Visual Lying 

R.B. Gassie manipulates photographs to produce images that seem just out of grasp.

R.B. Gassie is good at organizing visual lies. His process is not covert, per se, as he lets the viewer know without question that he is manipulating imagery. Still, one senses that there is an inside joke or perhaps an inscrutable subtext of which he or she is not a part. That missing element is what makes his photographs so engaging; what keeps one looking harder and more critically.

R.B. Gassie's current photographs, on display at Corporate and Museum Frame, are all untitled and described as "manipulated B&W photographs." The lack of clues in this description adds in some effect to the pictures' near impenetrability. Whether capturing still life or portraiture, Gassie plays with cropping, focus and the printing process to produce an image that seems just out of grasp of the viewer's sensibility.

Gassie's first two photographs in the show, for example, seem to be traditional still-life studies of leaves and flowers, and yet he has so manipulated the subject through layers of printing in sepia and black-and-white tones that wash across the paper, that they have become fluid abstractions. These two photographs are reminiscent of Georgia O'Keefe's paintings in which close-ups of flowers, plants and cow skulls emphasize the formal arrangement of color and shape over meaning and narrative.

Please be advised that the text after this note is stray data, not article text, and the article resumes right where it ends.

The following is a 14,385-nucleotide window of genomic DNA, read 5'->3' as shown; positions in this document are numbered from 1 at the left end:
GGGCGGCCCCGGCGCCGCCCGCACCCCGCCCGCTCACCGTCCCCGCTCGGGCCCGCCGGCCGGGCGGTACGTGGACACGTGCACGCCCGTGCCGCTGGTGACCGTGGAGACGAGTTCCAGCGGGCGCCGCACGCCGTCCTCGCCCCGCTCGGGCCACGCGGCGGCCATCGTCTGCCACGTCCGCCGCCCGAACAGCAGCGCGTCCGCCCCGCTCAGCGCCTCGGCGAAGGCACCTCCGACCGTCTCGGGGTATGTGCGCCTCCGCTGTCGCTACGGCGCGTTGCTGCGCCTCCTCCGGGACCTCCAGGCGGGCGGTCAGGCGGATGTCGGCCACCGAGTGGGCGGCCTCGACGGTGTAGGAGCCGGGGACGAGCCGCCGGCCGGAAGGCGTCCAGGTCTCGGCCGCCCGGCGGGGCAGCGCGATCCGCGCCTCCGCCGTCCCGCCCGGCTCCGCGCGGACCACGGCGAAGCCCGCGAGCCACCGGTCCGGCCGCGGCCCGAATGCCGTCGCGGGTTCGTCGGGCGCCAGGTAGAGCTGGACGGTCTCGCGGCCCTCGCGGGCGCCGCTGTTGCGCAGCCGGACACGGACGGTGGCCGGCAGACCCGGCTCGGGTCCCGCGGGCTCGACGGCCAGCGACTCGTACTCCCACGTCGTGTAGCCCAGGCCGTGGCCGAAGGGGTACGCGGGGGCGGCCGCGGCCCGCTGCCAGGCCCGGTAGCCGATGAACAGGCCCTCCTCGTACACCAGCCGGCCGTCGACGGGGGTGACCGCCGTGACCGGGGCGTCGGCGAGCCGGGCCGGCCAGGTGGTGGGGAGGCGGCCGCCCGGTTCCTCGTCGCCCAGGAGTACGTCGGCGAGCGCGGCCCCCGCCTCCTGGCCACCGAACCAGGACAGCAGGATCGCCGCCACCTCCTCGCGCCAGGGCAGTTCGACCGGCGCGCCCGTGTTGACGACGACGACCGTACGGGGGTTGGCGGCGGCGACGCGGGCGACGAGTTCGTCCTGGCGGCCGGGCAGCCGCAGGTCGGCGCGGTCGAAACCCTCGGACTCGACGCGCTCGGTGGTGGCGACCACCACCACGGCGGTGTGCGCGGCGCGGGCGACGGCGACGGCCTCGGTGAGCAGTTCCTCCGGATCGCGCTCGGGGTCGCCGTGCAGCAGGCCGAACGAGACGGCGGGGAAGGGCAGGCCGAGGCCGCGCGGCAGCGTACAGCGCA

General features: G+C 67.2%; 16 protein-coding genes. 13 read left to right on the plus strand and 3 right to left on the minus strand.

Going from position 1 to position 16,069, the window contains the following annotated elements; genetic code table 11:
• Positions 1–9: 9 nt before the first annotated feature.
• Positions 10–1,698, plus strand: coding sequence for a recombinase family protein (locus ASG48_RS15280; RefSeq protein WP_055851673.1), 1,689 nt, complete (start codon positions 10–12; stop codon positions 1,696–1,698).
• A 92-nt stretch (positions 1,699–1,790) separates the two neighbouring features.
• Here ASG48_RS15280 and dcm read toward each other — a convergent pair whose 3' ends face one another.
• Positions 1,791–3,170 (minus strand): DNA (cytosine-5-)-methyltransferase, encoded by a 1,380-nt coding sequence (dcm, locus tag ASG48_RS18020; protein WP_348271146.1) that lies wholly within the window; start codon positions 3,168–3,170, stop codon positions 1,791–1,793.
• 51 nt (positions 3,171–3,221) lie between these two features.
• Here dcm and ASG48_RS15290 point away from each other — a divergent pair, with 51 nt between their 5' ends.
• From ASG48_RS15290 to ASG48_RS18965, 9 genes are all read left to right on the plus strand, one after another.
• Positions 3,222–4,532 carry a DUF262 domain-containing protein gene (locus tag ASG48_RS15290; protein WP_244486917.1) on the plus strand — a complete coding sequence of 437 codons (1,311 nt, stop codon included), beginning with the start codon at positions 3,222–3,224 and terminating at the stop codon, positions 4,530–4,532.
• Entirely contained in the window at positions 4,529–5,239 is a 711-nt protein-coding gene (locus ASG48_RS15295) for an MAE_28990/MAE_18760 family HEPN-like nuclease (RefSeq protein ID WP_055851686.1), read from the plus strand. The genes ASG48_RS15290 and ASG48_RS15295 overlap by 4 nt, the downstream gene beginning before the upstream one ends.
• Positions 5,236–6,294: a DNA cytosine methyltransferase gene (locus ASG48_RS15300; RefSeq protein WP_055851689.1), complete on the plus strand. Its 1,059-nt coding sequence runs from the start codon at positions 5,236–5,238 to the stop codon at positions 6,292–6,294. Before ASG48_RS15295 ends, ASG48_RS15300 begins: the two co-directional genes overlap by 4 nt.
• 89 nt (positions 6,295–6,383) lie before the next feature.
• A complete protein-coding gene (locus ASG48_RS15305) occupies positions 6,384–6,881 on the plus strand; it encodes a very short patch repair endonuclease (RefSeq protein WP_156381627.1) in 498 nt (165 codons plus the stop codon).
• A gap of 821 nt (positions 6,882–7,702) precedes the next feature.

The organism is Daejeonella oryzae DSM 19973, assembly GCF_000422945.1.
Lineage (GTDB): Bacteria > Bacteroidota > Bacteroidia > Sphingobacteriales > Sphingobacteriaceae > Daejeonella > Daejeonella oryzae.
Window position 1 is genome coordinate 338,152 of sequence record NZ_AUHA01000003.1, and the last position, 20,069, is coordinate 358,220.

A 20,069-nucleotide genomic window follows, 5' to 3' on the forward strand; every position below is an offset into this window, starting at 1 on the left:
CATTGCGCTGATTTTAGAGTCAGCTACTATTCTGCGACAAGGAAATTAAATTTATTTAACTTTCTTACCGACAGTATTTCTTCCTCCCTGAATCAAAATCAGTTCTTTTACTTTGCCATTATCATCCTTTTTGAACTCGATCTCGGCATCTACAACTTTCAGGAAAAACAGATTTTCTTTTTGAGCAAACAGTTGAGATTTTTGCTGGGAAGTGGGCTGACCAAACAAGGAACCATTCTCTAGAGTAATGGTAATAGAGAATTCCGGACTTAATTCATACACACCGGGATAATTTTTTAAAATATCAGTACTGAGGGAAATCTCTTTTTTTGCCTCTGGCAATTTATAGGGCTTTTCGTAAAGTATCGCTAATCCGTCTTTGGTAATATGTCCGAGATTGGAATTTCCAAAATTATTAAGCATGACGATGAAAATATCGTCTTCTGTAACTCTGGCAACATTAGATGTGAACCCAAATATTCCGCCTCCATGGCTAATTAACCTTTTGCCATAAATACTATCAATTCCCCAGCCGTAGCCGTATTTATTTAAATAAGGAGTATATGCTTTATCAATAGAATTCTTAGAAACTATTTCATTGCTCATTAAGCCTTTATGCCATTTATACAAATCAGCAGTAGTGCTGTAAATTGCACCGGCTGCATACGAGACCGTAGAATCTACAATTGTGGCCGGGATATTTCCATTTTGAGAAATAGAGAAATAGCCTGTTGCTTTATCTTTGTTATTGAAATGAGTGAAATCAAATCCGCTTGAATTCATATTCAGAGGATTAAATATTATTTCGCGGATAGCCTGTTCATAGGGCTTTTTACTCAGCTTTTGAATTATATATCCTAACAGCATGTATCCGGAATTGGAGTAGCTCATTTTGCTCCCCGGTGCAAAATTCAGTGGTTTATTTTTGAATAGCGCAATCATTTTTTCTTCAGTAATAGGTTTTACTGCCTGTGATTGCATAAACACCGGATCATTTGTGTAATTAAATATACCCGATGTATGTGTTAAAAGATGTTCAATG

Particularly beautiful is a photograph of three pears. Gassie has changed the transient nature of the fruit with washes of brown sepia that give the objects a more archaic, eternal existence. A recurring motif and technique in Gassie's art is that of placing marbles on the prints to explore the effects of layering as well as temporal processes. These photogram elements (or cameraless pictures) require arranging objects directly on light-sensitive paper that is then exposed, developed, fixed and washed. Marbles make for interesting photograms because they are partly translucent and thus capable of modulating light. Hovering above the pears, these marble imprints look like eyeballs or hole punches that abruptly change the contrived space, flattening the image and making the viewer more aware of the process of photography itself.

Gassie's portraits offer exemplary examples of visual lies. Framed within a type of iconic semicircular format like an altarpiece, the image is cropped to reveal the figure from torso up to just below the eyes. Without the eyes, the subjects are strangely vulnerable — we can look at them, but they can't look at us. In one portrait, a young man with a goatee holds a parrot. He wears an odd vest covered with plastic eyeballs of the crafts-store variety. The circles of the eyeballs are echoed in the marble photograms scattered at the bottom, providing formal rhythms that slightly eclipse the eeriness of the image.

That the artist is the chief photojournalist for the Fauquier Times-Democrat, a large newspaper in Warrenton, helps explain why the manipulation of photographs holds such meaning for him. Perhaps it offers a release from the "straight" photography required for photojournalism. In these works, done on his own time, that magic, that metaphysical process, that Donovan describes can be more subjectively and freely explored. S

"R.B. Gassie: Photographs" will be on display at The Gallery at Corporate and Museum Frame, 301 W. Broad St., through April 2. Call 643-6858.



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